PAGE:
It was Labor Day Weekend and Sara and I were on the patio enjoying the afternoon sunshine and watching the grill.
About that time five shots rang out in quick succession and they were close. It was followed by the sound of a car engine speeding away.
Sara was scrolling through Facebook and I had a spatula in my hand for the hamburgers.
“Are you going to call the police?” I asked as I flipped burgers.
“Nah,” said the bravest and strongest woman I know, who never looked up from her phone. “It’s no big deal.”
I hate crime
I hate covering crime.
But it wasn’t always that way. As a dashing cub reporter I loved the blue flashing lights and late night calls to come cover a shooting or worse.
I was often asked to take photos of the crime scene for police.
But after more than 25 years of watching people turn the living into dead piles of flesh, the excitement has worn off.
I’ve interviewed crying mothers after their son was killed. I seen wives, with children on their lap, stare and ask, “What are we going to do now?”
I’ve seen men and women in handcuffs in the backseat of police cars and covered their progress through the American justice system. And I have rarely seen them after that.
No, I hate covering crime.
I don’t know if you have noticed but your Clarksdale Press Register rarely puts a crime story on Page One, unless it is a murder or high profile event.
People always tell me “I know crime sells and that’s why you cover it.”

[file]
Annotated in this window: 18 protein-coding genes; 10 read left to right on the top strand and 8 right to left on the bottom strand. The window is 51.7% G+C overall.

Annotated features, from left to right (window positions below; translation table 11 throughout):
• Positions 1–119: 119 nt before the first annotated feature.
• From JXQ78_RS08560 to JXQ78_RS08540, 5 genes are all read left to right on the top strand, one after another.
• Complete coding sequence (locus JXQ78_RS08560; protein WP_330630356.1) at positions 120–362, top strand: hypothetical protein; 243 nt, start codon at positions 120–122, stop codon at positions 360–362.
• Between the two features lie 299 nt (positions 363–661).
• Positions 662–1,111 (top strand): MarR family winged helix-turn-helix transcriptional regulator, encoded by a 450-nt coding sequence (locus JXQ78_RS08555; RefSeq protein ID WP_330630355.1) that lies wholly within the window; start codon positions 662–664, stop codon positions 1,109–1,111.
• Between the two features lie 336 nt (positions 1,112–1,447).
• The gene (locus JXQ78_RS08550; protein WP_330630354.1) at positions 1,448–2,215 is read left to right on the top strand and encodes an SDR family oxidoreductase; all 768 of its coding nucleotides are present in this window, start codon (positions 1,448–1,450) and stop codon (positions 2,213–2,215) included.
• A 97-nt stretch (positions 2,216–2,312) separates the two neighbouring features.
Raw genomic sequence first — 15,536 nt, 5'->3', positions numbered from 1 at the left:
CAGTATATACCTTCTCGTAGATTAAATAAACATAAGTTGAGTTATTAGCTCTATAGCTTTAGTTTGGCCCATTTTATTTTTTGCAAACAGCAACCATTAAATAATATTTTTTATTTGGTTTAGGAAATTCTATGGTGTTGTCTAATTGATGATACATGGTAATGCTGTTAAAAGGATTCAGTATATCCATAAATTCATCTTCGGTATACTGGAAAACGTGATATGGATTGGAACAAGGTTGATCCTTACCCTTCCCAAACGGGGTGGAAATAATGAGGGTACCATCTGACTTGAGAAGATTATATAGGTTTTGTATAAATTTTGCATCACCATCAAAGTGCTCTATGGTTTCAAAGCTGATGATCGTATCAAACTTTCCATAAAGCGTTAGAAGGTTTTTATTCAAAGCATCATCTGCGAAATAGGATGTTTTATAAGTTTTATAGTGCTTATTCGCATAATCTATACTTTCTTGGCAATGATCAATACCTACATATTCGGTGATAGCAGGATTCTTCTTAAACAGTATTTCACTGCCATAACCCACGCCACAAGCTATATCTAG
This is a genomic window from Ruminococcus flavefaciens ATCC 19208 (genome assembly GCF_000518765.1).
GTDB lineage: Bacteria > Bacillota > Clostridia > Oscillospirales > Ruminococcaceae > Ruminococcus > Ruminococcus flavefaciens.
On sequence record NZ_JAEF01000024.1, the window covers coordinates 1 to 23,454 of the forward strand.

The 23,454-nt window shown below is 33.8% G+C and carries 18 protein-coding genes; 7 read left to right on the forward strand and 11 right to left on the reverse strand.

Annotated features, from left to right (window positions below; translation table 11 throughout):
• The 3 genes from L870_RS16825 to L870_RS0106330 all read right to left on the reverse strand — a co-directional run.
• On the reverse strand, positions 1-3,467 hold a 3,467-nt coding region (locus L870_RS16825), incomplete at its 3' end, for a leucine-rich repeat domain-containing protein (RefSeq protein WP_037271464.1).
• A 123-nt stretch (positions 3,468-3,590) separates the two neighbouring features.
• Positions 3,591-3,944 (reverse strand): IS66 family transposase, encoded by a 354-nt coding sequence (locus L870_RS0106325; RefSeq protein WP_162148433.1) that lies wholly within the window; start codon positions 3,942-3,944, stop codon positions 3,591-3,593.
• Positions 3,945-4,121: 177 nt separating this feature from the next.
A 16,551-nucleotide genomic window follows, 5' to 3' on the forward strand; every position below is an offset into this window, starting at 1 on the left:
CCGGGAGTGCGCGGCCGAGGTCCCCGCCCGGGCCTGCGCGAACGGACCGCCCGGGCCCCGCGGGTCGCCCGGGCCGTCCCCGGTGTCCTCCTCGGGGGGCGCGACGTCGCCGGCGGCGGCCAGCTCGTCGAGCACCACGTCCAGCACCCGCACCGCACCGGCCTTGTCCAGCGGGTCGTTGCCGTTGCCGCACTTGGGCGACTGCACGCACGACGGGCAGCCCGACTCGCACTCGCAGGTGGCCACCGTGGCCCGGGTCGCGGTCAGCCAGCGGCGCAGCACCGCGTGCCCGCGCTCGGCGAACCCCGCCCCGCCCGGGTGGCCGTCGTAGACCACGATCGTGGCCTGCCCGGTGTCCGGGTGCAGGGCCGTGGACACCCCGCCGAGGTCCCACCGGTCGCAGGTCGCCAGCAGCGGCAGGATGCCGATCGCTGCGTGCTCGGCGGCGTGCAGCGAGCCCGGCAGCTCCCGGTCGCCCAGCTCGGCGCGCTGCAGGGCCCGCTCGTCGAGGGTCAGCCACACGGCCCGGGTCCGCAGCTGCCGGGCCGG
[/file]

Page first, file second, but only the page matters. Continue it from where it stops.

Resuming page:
I look them straight in the eye and say crime doesn’t pay and has never sold an advertisement in any newspaper I’ve ever worked for.
Yes, people read crime news, but they rarely respond to it in a positive fashion.
I’ve lived in the suburbs of Dallas. I’ve lived 20-minutes from town and police help if I needed it. I’ve lived in apartment complexes where you never got to know the neighbors.
But I have never lived somewhere that people don’t seem to get excited when they hear gunfire in their neighborhood, until I moved to Clarksdale.
I no longer have young children, but I live in one of your neighborhoods that does. I also live in a neighborhood with widows and elderly couples
Clarksdale and Coahoma County need to get a firm grip on violent crime.
I’m not just calling out police to get tough or the sheriff to throw folks in jail.
We need neighborhoods to call when they hear shots fired. We need the community to work with police to get these shooters off the street.
I want to remind our commuity - specifically our African American community - police can only help if someone calls. Justice is only served when those in positions of authority are allowed to do their job.
Now back to that Labor Day weekend and those hamburgers. I called 911, reported the details and let Sara continue with her social media.
Floyd Ingram is the Editor of your Clarksdale Press Register. He has chased cops for more than 25-years and will gladly listen to your story about crime at 662-627-2201.